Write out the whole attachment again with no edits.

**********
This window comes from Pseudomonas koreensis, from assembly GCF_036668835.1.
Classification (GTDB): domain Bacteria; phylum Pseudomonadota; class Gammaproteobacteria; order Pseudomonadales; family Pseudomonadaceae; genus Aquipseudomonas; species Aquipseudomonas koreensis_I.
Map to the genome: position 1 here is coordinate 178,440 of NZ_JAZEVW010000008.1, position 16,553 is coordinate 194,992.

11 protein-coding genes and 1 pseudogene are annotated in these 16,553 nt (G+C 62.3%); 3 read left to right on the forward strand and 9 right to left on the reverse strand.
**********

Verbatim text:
This window comes from Pseudomonas koreensis, from assembly GCF_036668835.1.
Classification (GTDB): domain Bacteria; phylum Pseudomonadota; class Gammaproteobacteria; order Pseudomonadales; family Pseudomonadaceae; genus Aquipseudomonas; species Aquipseudomonas koreensis_I.
Map to the genome: position 1 here is coordinate 178,440 of NZ_JAZEVW010000008.1, position 16,553 is coordinate 194,992.

11 protein-coding genes and 1 pseudogene are annotated in these 16,553 nt (G+C 62.3%); 3 read left to right on the forward strand and 9 right to left on the reverse strand.